Sunday, August 31, 2008

Pregnancy Brain Strikes Again

The water was sparkling, the wind was whipping through our hair, Luke was all asmiles at the waves, the ducks that followed us, and the general bobbing and floating that is a boat ride on The Queen aka Lake George.

There I sat taking in all of his expressions of glee and worry, of true happiness at watching his dad jump off the boat for a dip, and of his little sweaty body, stiff as could be in his life vest snuggle next to me to catch a few moments of shut eye. I took the pictures in my mind because you guessed it, I left the camera at home. It as a gorgeous day spent with friends and a few unforgettable hours aboard the Camp Burleigh Boat. Luke in a life vest is just too adorable for words, priceless I tell you and you'll have to take my word for it this time.

Tuesday, August 26, 2008

The Fabulous Life of Luke

He can sleep like a rock for almost 12 hours straight. I'm lucky if I get 7 solid uninterrupted hours. Maybe I need to wear Depends to bed. Okay maybe not.

He thinks it's fun to tear through all of the clean and folded clothes that never made it farther than the couch or in the laundry basket 'cause that's either already full of clean clothes or he's using it as a fort for his toys. Pretty sweet.

He literally shovels food in his mouth. At least he's being polite and trying to use it as a spoon.

His little sandal shoes have officially mixed in with ours. I glanced over at the shoe pile and noticed this the other day. Once again it is eye opening to see your childs shoes, not booties or Robeez, but his shoes sitting next to yours. On our evening walk tonight John said, "Do you think we're in the stage of our life where everyday is the same as the last but the time speeds by faster than we realize? Like we're going to wake up tomorrow and Luke's going to be asking for the car keys and Ellie's going to want money for the mall." The first year has seemed that way, I feel like it was just yesterday that we were keeping track of how many times he nursed, pooped and peed and then today I walk into the living room to find my son standing in the middle of room, pointing at me and sternly telling me, "no!" Whoosh. It's flying and only going to go faster. We're anticipating bumps and hanging on for all of the new milestones to come.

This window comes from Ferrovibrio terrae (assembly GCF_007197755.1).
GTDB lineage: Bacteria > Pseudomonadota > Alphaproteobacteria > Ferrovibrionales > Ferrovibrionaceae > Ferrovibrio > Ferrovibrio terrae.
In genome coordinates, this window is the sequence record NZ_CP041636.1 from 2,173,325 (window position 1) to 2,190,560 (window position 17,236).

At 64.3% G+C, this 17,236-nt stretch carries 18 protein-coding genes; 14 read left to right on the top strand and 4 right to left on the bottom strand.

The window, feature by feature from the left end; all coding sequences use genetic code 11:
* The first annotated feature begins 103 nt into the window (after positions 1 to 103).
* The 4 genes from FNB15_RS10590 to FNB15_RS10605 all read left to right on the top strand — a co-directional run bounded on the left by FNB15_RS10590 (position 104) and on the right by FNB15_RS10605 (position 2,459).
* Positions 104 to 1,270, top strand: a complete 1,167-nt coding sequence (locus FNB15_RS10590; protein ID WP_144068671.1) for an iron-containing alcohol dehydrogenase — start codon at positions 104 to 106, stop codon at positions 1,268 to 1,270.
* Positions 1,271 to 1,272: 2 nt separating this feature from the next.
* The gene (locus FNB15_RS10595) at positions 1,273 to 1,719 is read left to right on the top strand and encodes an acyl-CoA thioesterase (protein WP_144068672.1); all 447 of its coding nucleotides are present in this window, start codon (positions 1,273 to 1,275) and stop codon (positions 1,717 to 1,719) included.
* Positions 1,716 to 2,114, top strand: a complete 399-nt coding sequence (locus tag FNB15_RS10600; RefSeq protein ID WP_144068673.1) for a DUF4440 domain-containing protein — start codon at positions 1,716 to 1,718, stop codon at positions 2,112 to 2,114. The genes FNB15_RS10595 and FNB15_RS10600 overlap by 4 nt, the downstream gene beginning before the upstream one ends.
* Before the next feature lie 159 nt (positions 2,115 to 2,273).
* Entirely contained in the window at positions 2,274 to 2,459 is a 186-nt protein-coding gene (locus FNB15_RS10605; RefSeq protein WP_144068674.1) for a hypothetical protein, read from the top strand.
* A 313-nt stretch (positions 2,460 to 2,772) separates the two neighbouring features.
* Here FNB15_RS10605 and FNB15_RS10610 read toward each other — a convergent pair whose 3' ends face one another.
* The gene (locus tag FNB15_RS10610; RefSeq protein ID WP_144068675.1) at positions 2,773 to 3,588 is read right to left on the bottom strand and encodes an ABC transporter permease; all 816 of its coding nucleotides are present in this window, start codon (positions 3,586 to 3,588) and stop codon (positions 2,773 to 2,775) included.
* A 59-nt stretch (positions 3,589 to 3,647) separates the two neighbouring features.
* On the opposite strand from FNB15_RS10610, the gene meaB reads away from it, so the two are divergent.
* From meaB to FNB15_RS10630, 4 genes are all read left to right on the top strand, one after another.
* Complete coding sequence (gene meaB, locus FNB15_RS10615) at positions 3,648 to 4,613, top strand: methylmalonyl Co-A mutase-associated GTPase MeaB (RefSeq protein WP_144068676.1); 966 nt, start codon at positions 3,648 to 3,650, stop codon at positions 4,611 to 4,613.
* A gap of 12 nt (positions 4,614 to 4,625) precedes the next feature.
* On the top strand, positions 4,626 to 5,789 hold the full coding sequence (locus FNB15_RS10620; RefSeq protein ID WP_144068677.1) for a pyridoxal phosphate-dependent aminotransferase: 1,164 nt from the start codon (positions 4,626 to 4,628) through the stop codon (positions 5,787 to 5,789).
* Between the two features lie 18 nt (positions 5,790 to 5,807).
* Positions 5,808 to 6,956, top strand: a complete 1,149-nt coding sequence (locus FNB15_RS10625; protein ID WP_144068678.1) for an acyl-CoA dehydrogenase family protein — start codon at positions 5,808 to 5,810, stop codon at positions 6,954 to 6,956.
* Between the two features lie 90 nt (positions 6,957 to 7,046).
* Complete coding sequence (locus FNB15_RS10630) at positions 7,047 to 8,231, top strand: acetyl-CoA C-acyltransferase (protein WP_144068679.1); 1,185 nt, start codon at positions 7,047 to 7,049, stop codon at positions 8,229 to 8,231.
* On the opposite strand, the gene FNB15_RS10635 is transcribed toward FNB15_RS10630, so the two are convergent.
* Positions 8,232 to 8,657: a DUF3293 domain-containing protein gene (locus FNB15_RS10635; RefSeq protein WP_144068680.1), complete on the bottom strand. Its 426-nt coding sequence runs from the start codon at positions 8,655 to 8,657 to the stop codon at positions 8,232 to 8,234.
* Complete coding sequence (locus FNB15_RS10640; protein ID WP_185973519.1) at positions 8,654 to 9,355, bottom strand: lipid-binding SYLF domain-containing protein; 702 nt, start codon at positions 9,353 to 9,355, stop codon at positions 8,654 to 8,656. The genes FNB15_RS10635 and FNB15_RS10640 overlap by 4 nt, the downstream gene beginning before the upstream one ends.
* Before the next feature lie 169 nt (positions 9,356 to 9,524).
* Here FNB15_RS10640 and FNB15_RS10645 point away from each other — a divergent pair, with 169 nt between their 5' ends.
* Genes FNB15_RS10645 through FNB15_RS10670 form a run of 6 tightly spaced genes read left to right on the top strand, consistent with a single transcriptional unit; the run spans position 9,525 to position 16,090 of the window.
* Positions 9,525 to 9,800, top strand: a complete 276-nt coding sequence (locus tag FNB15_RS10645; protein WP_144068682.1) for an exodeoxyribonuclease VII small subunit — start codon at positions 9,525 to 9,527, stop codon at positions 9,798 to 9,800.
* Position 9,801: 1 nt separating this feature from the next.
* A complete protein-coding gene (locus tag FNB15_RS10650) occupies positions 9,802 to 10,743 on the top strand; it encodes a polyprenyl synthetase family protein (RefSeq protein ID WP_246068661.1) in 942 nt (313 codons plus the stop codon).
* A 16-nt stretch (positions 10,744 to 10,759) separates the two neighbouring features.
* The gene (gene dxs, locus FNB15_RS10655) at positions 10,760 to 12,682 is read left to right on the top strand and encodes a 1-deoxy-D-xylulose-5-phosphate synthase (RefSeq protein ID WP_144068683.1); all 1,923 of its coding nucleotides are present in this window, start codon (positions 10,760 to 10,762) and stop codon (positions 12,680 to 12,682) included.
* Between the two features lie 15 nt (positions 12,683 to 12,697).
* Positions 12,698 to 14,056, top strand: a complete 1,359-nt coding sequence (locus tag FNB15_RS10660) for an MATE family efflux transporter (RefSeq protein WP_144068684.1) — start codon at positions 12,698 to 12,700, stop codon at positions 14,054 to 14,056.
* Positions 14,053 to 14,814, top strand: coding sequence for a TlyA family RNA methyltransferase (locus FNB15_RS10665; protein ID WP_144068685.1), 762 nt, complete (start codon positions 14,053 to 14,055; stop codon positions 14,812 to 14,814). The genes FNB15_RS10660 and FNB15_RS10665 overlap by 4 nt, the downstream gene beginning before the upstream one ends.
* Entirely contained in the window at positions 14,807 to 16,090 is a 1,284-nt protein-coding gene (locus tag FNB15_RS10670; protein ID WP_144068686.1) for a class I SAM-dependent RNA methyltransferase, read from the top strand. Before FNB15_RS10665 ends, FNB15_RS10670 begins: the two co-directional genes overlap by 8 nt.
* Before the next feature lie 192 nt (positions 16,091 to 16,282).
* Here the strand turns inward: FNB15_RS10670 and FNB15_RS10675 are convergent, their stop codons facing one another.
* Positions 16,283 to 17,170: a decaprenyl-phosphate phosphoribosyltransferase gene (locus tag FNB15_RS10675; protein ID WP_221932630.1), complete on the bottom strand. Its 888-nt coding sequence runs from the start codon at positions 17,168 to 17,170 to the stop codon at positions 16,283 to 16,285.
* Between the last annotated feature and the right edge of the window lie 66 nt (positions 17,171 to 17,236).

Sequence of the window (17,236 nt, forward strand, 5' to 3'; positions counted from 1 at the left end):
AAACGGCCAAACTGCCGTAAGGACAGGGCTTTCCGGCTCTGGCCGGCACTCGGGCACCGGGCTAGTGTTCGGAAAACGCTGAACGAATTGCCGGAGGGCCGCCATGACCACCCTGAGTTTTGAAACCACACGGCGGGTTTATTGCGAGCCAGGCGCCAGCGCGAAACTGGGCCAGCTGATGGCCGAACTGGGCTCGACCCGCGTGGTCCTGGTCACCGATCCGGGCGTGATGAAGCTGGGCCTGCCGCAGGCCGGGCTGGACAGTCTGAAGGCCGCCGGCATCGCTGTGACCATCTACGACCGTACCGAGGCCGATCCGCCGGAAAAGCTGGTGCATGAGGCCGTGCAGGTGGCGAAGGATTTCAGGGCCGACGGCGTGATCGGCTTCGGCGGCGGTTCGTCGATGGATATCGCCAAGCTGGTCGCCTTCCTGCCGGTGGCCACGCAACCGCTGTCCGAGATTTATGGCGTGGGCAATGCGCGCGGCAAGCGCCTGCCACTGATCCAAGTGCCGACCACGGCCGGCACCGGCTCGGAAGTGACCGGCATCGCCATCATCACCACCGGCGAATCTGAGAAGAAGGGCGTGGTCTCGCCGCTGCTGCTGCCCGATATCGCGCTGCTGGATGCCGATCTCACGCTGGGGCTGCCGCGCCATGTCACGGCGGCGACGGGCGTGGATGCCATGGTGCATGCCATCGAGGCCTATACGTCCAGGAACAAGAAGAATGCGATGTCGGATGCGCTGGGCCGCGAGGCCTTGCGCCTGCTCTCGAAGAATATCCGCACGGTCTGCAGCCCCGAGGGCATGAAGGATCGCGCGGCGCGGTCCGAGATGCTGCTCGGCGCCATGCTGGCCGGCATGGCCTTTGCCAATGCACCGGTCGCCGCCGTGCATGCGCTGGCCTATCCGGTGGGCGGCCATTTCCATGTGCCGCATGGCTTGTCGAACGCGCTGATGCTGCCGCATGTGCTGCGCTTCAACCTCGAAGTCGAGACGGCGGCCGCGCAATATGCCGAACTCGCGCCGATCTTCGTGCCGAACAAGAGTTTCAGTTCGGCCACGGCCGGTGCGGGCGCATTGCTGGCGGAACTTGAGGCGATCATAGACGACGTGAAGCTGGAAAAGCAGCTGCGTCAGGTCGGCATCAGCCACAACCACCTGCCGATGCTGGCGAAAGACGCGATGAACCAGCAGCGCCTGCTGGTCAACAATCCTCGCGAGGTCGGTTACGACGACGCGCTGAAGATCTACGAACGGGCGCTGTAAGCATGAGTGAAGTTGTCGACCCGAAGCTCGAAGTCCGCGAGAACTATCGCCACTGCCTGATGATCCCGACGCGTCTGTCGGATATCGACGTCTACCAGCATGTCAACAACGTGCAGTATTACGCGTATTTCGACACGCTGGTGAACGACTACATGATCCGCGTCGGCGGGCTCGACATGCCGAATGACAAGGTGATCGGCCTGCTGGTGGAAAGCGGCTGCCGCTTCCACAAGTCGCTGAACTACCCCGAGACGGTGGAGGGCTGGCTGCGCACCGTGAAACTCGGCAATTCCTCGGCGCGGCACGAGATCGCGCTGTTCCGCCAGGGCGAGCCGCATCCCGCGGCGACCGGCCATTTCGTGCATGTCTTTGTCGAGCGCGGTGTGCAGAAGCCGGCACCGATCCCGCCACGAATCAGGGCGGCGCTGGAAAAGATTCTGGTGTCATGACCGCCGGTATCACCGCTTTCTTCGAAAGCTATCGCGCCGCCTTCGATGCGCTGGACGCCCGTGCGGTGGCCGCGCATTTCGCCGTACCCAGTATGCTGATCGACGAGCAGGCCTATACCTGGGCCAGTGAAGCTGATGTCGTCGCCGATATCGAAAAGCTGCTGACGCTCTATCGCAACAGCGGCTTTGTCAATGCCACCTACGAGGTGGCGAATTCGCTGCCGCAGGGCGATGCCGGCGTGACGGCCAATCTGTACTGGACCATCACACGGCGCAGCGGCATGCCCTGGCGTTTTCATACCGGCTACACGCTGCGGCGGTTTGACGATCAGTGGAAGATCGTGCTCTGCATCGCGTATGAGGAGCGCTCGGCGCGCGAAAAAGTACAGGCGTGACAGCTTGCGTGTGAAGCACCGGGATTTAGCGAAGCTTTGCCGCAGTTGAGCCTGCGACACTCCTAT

Monday, August 25, 2008

I Saw God Today

I looked into the face of a ghost today. A familiar and gentle face, a kind and tired face. It was comforting and moving and tear filled.

We moved from Third Street across town to Prospect Street when I was almost 5 years old. As you may have read Prospect Street is where my father's family settled when they landed in Glens Falls from the far reaches of Bari, Italy. Prospect Street was home to mostly Italians, vineyards and wine cellars, chicken coupes and elaborate gardens were (and in some cases) still are the staple of every home. On the far end of the street lived an Irish-Catholic family with a young girl whose mother died when she was just a teenager. She lived there with her aunt, and honestly I don't know much about her childhood, just that she married a protestant named Richard Potter from South Glens Falls. Her aunt passed away and they grew their family of five in the same house she was raised in, the same house that my father grew up next to before his family moved to Dix Avenue.

The Potter's had five children, the youngest being my brothers age which meant they were all quite a bit older than I was. I looked up to the girls and thought the boys were totally cute. They were always around playing basketball or street hockey, teaming up on paper routes and getting into general neighborhood trouble with the old folks, losing stray baseballs to crochety old men and the like. When their oldest daughter married her very upstanding Navy boyfriend the party ended up at The Potter's house where the men played quarters in the kitchen and the women chit-chatted. Legend has it that my father was stuck in the far corner of the room with a full bladder. The beer was flowing and my dad was riled up, when they wouldn't let him out he stood up and walked across the kitchen table to get to the men's room. It's been more than 20 years and when the old gang gets together someone is bound to bring up the time "Tom Center walked across the Potter's kitchen table."

I remember at their youngest son's wedding, my father whispered something to their other daughter who was going through a tough time in her marriage, he brought her to tears. They hugged, she thanked him for saying whatever it was he said. I asked him later what he said to her and he wouldn't tell me. It was a moment between them and I respected that. I still wondered though. Obviously it was a kind, fatherly thing, he felt for her.

Ironically today, her father whispered in my ear.